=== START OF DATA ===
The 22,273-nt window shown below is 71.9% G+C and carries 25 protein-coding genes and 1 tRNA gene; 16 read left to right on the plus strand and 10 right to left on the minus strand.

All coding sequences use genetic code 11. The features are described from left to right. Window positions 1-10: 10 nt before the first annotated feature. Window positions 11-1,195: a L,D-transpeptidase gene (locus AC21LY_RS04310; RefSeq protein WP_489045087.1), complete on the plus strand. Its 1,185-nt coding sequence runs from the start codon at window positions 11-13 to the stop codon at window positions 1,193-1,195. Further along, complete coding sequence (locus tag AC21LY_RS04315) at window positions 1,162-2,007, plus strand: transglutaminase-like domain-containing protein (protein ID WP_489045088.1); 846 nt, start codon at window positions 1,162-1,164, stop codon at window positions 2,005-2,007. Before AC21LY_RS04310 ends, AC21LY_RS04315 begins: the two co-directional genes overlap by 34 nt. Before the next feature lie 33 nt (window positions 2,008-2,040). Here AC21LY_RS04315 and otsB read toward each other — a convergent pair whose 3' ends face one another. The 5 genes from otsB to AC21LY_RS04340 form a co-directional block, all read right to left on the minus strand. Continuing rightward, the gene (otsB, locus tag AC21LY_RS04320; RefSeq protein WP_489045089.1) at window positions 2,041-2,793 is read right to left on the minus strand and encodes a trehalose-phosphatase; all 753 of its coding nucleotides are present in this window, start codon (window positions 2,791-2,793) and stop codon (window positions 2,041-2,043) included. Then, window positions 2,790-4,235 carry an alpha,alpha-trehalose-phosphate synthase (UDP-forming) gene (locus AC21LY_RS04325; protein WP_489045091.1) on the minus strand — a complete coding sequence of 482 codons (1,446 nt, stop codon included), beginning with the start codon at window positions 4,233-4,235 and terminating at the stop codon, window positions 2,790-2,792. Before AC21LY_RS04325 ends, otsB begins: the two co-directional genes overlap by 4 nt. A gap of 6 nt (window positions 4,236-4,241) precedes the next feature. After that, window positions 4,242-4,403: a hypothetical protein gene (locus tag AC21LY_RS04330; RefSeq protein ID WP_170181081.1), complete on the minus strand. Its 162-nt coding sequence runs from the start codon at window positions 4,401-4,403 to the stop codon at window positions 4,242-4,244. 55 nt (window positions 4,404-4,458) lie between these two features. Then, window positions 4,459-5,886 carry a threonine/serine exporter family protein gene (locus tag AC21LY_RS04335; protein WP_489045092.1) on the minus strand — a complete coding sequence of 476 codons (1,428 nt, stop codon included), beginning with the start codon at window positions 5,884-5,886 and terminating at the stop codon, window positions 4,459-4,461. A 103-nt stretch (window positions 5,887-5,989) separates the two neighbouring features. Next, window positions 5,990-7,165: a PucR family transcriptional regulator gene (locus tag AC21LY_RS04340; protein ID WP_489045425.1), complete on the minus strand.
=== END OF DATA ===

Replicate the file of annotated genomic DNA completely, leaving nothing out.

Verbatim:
The 22,273-nt window shown below is 71.9% G+C and carries 25 protein-coding genes and 1 tRNA gene; 16 read left to right on the plus strand and 10 right to left on the minus strand.

All coding sequences use genetic code 11. The features are described from left to right. Window positions 1-10: 10 nt before the first annotated feature. Window positions 11-1,195: a L,D-transpeptidase gene (locus AC21LY_RS04310; RefSeq protein WP_489045087.1), complete on the plus strand. Its 1,185-nt coding sequence runs from the start codon at window positions 11-13 to the stop codon at window positions 1,193-1,195. Further along, complete coding sequence (locus tag AC21LY_RS04315) at window positions 1,162-2,007, plus strand: transglutaminase-like domain-containing protein (protein ID WP_489045088.1); 846 nt, start codon at window positions 1,162-1,164, stop codon at window positions 2,005-2,007. Before AC21LY_RS04310 ends, AC21LY_RS04315 begins: the two co-directional genes overlap by 34 nt. Before the next feature lie 33 nt (window positions 2,008-2,040). Here AC21LY_RS04315 and otsB read toward each other — a convergent pair whose 3' ends face one another. The 5 genes from otsB to AC21LY_RS04340 form a co-directional block, all read right to left on the minus strand. Continuing rightward, the gene (otsB, locus tag AC21LY_RS04320; RefSeq protein WP_489045089.1) at window positions 2,041-2,793 is read right to left on the minus strand and encodes a trehalose-phosphatase; all 753 of its coding nucleotides are present in this window, start codon (window positions 2,791-2,793) and stop codon (window positions 2,041-2,043) included. Then, window positions 2,790-4,235 carry an alpha,alpha-trehalose-phosphate synthase (UDP-forming) gene (locus AC21LY_RS04325; protein WP_489045091.1) on the minus strand — a complete coding sequence of 482 codons (1,446 nt, stop codon included), beginning with the start codon at window positions 4,233-4,235 and terminating at the stop codon, window positions 2,790-2,792. Before AC21LY_RS04325 ends, otsB begins: the two co-directional genes overlap by 4 nt. A gap of 6 nt (window positions 4,236-4,241) precedes the next feature. After that, window positions 4,242-4,403: a hypothetical protein gene (locus tag AC21LY_RS04330; RefSeq protein ID WP_170181081.1), complete on the minus strand. Its 162-nt coding sequence runs from the start codon at window positions 4,401-4,403 to the stop codon at window positions 4,242-4,244. 55 nt (window positions 4,404-4,458) lie between these two features. Then, window positions 4,459-5,886 carry a threonine/serine exporter family protein gene (locus tag AC21LY_RS04335; protein WP_489045092.1) on the minus strand — a complete coding sequence of 476 codons (1,428 nt, stop codon included), beginning with the start codon at window positions 5,884-5,886 and terminating at the stop codon, window positions 4,459-4,461. A 103-nt stretch (window positions 5,887-5,989) separates the two neighbouring features. Next, window positions 5,990-7,165: a PucR family transcriptional regulator gene (locus tag AC21LY_RS04340; protein ID WP_489045425.1), complete on the minus strand.